**Tags:** python

Rating:

## Challenge: verifier

Challenge is an interactive shell accessible via TCP/IP using `netcat`.

`SyntaxError` after any random input gives as a clue that shell expects some

particular input, maybe commands. Obvious `?`, `help` and `h` have no effect

(same `SyntaxError`).

Fortunately, [source code](https://github.com/im-0/ctf/blob/master/2020.02.08-CODEGATE_2020_Quals/verifier/challenge/) in Python is also given to us.

### Source code

Quick look at the source code shows us that service implements an interpreter

for a simple expression language. It uses

[PLY (Python Lex-Yacc)](http://www.dabeaz.com/ply/) as a lexer/parser library.

[lexer.py](https://github.com/im-0/ctf/blob/master/2020.02.08-CODEGATE_2020_Quals/verifier/challenge/lexer.py) and [parser.py](https://github.com/im-0/ctf/blob/master/2020.02.08-CODEGATE_2020_Quals/verifier/challenge/parser.py) reveals

that implemented language supports following:

* variable names (and assignment using `=`);

* integer literals (bots positive and negative);

* usual binary operations: `+`, `-`, `*`;

* comparisons: `==`, `<`, `<=`, etc.;

* "if/else":

`<condition (comparison)> ? { ` } : { `

` }`;`

* "while" loop: `[<condition (comparison)> { ` }]`;`

* "print" command: `!<expression>`;

* "get random number from interval" expression: `<from int> ~ <to int>`;

* semicolon for command sequences.

```
```Maybe I missed some other constructions.

Anyway, this is enough to write simple programs:

```

> a=123;!a

123

> i=10;[i>0{i=i-(1);x=1~4;!x}]

2

3

1

4

4

1

1

2

3

1

```

But where is the flag?

```

$ git grep -i flag

ast.py: with open('./flag') as f:

```

```python

class Print(Comm):

def __init__(self, expr):

self.expr = expr

def a_interp(self, env):

a_val = self.expr.a_interp(env)

if a_val.infimum < 0:

raise ValueError("print domain error")

return env

def interp(self, env):

value = self.expr.interp(env)

if value < 0:

with open('./flag') as f:

print(f.read())

print(value)

return env

```

Ok, it seems that we just need to print negative integer. Easy!

```

> x=-1;!x

Error: print domain error

```

Nope! Interpreter has two "modes" of execution for each expression: normal

`interp()`, which uses known integer values in obvious way, and `a_interp()`

(abstract interpret?), which uses intervals for everything. For example,

integer literal `42` maps to interval `[42, 42]`, random number `1 ~ 10` maps

to interval `[1, 10]`, expression `(1 ~ 10) + (4)` results in interval

`[5, 14]`.

For any input, challenge service first calls `a_interp()` and only

then `interp()`. So we need to somehow trick `a_interp()` flow to result in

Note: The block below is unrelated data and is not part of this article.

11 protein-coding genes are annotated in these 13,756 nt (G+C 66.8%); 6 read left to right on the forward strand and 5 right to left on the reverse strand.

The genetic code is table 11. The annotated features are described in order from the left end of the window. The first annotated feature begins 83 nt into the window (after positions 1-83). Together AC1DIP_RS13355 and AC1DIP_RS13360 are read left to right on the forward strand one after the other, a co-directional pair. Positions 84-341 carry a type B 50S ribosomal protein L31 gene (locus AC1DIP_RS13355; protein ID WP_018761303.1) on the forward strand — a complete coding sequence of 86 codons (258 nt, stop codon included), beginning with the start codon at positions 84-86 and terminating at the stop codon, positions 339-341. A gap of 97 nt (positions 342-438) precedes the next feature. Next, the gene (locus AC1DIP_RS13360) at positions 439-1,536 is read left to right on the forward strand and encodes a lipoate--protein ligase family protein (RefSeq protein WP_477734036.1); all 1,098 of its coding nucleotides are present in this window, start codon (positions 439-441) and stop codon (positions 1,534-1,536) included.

positive interval (so it will not throw an exception) and `interp()` flow to

result in negative value in the same time.

### Solution

After reading [domain.py](https://github.com/im-0/ctf/blob/master/2020.02.08-CODEGATE_2020_Quals/verifier/challenge/domain.py), I thought that maybe I could

get NaNs using infinity values, and this will lead me somewhere. But no, this is

not possible because of the following line in constructor:

```python

assert infimum <= supremum

```

`NaN` on either side of the expressions leads to `False`, and thus to

exception.

Then I started to read [ast.py](https://github.com/im-0/ctf/blob/master/2020.02.08-CODEGATE_2020_Quals/verifier/challenge/ast.py) (the actual interpreter)

carefully to find possible bugs. And eventually found following implementation

of "while" loop:

```python

class While(Comm):

...

def a_interp(self, env):

init_env = deepcopy(env)

for i in range(3):

tenv, _ = self.cond.a_interp(env)

if tenv is not None:

tenv = self.comm.a_interp(tenv)

env = env_join(env, tenv)

tenv, _ = self.cond.a_interp(env)

if tenv is not None:

tenv = self.comm.a_interp(tenv)

env = env_widen(env, tenv)

tenv, _ = self.cond.a_interp(env)

if tenv is not None:

tenv = self.comm.a_interp(tenv)

env = env_join(init_env, tenv)

_, fenv = self.cond.a_interp(env)

if fenv is None:

raise RuntimeError("loop analysis error")

return fenv

...

```

`for i in range(3):` looks very suspicious here. Like it uses only few

iterations of loop to calculate intervals for resulting variables.

After some experimenting, I found the right combination of "while" loop and

if/else:

```

x = 0;

i = 20;

[i > 0 {

i = i - (1);

i > 15? {

x = x + (1)

} : {

x = x - (1)

}

}];

x = x + (1);

!x

```

This code results in value `-11` but positive interval `[0, inf]` for variable

`x`.

Sending it (without the whitespace characters) to the challenge server gave

me the flag:

```

$ nc 58.229.253.56 7777

> x=0;i=20;[i>0{i=i-(1);i>15?{x=x+(1)}:{x=x-(1)}}];x=x+(1);!x

CODEGATE2020{4bstr4ct_1nt3rpr3tat10n_f0r_54f3_3v41uat10n}

```

`Source code containing my local experiments is [here](https://github.com/im-0/ctf/blob/master/2020.02.08-CODEGATE_2020_Quals/verifier/solution.py).`

Original writeup (https://github.com/im-0/ctf/blob/master/2020.02.08-CODEGATE_2020_Quals/verifier/README.md).